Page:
Online scams are more pervasive than ever, and the pet market is no exception. At CitizenShipper, we work tirelessly to filter out scammers and create a secure environment for customers and transporters alike. Still, keep these guiding principles in mind so that you’ll stay safe while buying or transporting pets.
Do not let them rush you into completing the payment
One warning sign that indicates you’re dealing with a scammer is being rushed into closing the deal. They might claim that an offer is available for a limited time only… Or hey, they’re passing through your town tomorrow, so if you could make the payment by then… By urging you to act fast, scammers hope to prevent you from realizing their true motives.
Do not engage with dishonest actors
If a seller says they have a deal in place with CitizenShipper to deliver your new pet, don’t take their word for it. Visit our site and see if they’re listed as one of our affiliates. If they’re not, it’s almost certainly a scam. Similarly, when transporters try to pull you off-site and negotiate a bid privately, odds are they’re trying to take advantage of you. If you leave the CitizenShipper platform, we’ve no way of monitoring your communication or protecting you from the scammer.
Avoid paying through direct money transfers
A typical scammer won’t accept a credit card payment or a PayPal transfer. That’s because these services accept chargeback requests — if it turns out you’ve been scammed, the bank can reverse the transfer and restore your funds.
Instead, scammers will want to be paid through Western Union, MoneyGram, and similar non-refundable money transfers. Do not go along with this, no matter what justification they come up with.
Learn to recognize fake addresses
When a seller provides you with a name, phone number, or address, go ahead and google it. Scammers often use the same contact info over and over again, so a quick search might point you to a blacklist. If it turns out you’ve been given one of those addresses, you’ll know it’s a scam. (Their actual location is likely Cameroon or Eastern Europe.)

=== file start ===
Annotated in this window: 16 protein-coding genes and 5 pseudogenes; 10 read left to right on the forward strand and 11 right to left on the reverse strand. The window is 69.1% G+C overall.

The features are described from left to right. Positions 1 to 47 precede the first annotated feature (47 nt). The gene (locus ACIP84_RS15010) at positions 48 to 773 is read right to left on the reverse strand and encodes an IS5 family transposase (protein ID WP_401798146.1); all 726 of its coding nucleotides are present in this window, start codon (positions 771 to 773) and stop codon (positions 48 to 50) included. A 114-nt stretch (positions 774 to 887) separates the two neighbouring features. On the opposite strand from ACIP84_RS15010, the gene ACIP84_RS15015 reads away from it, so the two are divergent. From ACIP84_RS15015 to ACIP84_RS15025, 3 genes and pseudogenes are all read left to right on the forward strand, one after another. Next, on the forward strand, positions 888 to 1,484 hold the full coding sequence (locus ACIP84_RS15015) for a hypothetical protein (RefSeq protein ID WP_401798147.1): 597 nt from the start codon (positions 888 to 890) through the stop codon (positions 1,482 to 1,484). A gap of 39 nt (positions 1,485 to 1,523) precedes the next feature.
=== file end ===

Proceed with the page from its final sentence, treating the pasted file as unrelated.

Scammers might also email you from a public domain (@gmail.com, @usa.com, etc) but using “citizenshipper” as part of the address. That’s an instant red flag — all CitizenShipper correspondence goes through our own domain (@citizenshipper.com, optionally @citizenshipper.tips).
Learn to recognize phony insurance offers
Recently, we've discovered scammers that offer fake insurance deals hiding behind names and domains vaguely similar to CitizenShipper's. Anyone who tries to sell you pet insurance on our behalf is definitely a scammer - we do not provide any kind of insurance policy as a part of our service.
Here are several screenshots to help you get a sense of what to stay away from. The first is a fake insurance certificate from a non-existent organization called IATA (not to be confused with the legitimate IPATA):
The second is a spam message from uscitizenshipper.com (a fake address, not associated with CitizenShipper). Their fake pet insurance costs $325, supposedly 100% refundable (it's not):
The third example brings us scammers who can't seem to decide whether "citizen" is spelled with one Z or two. But they definitely want a "refundable" fee for an "anti-COVID crate" which does not exist. If you pay them in advance, they'll vanish without a trace.
And finally, here's a scammer emailing people from the email@example.com address. As mentioned before, all genuine emails you get from us should have either @citizenshipper.com or @citizenshipper.tips as the domain.
So whenever you suspect you’re being scammed feel free to contact us and report the incident. We’ll review the case and let you know how to proceed.